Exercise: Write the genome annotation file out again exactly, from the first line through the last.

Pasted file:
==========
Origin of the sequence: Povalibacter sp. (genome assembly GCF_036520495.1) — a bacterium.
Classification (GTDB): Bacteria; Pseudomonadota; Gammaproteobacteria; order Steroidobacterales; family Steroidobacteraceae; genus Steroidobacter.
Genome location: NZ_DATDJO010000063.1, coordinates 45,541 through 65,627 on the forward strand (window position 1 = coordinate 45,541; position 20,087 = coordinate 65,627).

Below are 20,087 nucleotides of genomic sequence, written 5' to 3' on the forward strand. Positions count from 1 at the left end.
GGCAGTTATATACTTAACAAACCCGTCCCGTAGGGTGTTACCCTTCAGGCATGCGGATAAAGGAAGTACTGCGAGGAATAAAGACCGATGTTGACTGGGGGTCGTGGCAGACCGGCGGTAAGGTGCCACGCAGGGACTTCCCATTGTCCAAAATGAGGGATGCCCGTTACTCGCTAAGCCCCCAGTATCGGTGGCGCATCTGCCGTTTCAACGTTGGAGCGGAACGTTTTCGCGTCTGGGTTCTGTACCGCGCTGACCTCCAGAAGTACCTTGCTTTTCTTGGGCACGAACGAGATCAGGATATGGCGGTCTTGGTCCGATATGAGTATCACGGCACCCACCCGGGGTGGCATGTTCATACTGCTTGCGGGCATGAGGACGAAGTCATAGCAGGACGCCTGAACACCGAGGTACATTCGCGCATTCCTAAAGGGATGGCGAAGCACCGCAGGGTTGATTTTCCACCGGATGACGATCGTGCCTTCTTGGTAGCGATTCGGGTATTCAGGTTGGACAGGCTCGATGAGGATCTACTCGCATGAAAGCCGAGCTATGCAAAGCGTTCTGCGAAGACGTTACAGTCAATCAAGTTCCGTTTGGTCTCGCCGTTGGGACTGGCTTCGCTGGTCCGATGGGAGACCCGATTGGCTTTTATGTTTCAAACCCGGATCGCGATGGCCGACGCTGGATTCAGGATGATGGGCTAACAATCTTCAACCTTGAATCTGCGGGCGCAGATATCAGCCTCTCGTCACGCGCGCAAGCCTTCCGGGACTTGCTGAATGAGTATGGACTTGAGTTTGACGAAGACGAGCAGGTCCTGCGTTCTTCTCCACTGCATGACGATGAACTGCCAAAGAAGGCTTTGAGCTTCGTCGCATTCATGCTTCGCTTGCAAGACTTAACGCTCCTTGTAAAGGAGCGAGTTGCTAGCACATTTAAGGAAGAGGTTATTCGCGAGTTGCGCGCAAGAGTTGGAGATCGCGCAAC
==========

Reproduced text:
Origin of the sequence: Povalibacter sp. (genome assembly GCF_036520495.1) — a bacterium.
Classification (GTDB): Bacteria; Pseudomonadota; Gammaproteobacteria; order Steroidobacterales; family Steroidobacteraceae; genus Steroidobacter.
Genome location: NZ_DATDJO010000063.1, coordinates 45,541 through 65,627 on the forward strand (window position 1 = coordinate 45,541; position 20,087 = coordinate 65,627).

Below are 20,087 nucleotides of genomic sequence, written 5' to 3' on the forward strand. Positions count from 1 at the left end.
GGCAGTTATATACTTAACAAACCCGTCCCGTAGGGTGTTACCCTTCAGGCATGCGGATAAAGGAAGTACTGCGAGGAATAAAGACCGATGTTGACTGGGGGTCGTGGCAGACCGGCGGTAAGGTGCCACGCAGGGACTTCCCATTGTCCAAAATGAGGGATGCCCGTTACTCGCTAAGCCCCCAGTATCGGTGGCGCATCTGCCGTTTCAACGTTGGAGCGGAACGTTTTCGCGTCTGGGTTCTGTACCGCGCTGACCTCCAGAAGTACCTTGCTTTTCTTGGGCACGAACGAGATCAGGATATGGCGGTCTTGGTCCGATATGAGTATCACGGCACCCACCCGGGGTGGCATGTTCATACTGCTTGCGGGCATGAGGACGAAGTCATAGCAGGACGCCTGAACACCGAGGTACATTCGCGCATTCCTAAAGGGATGGCGAAGCACCGCAGGGTTGATTTTCCACCGGATGACGATCGTGCCTTCTTGGTAGCGATTCGGGTATTCAGGTTGGACAGGCTCGATGAGGATCTACTCGCATGAAAGCCGAGCTATGCAAAGCGTTCTGCGAAGACGTTACAGTCAATCAAGTTCCGTTTGGTCTCGCCGTTGGGACTGGCTTCGCTGGTCCGATGGGAGACCCGATTGGCTTTTATGTTTCAAACCCGGATCGCGATGGCCGACGCTGGATTCAGGATGATGGGCTAACAATCTTCAACCTTGAATCTGCGGGCGCAGATATCAGCCTCTCGTCACGCGCGCAAGCCTTCCGGGACTTGCTGAATGAGTATGGACTTGAGTTTGACGAAGACGAGCAGGTCCTGCGTTCTTCTCCACTGCATGACGATGAACTGCCAAAGAAGGCTTTGAGCTTCGTCGCATTCATGCTTCGCTTGCAAGACTTAACGCTCCTTGTAAAGGAGCGAGTTGCTAGCACATTTAAGGAAGAGGTTATTCGCGAGTTGCGCGCAAGAGTTGGAGATCGCGCAAC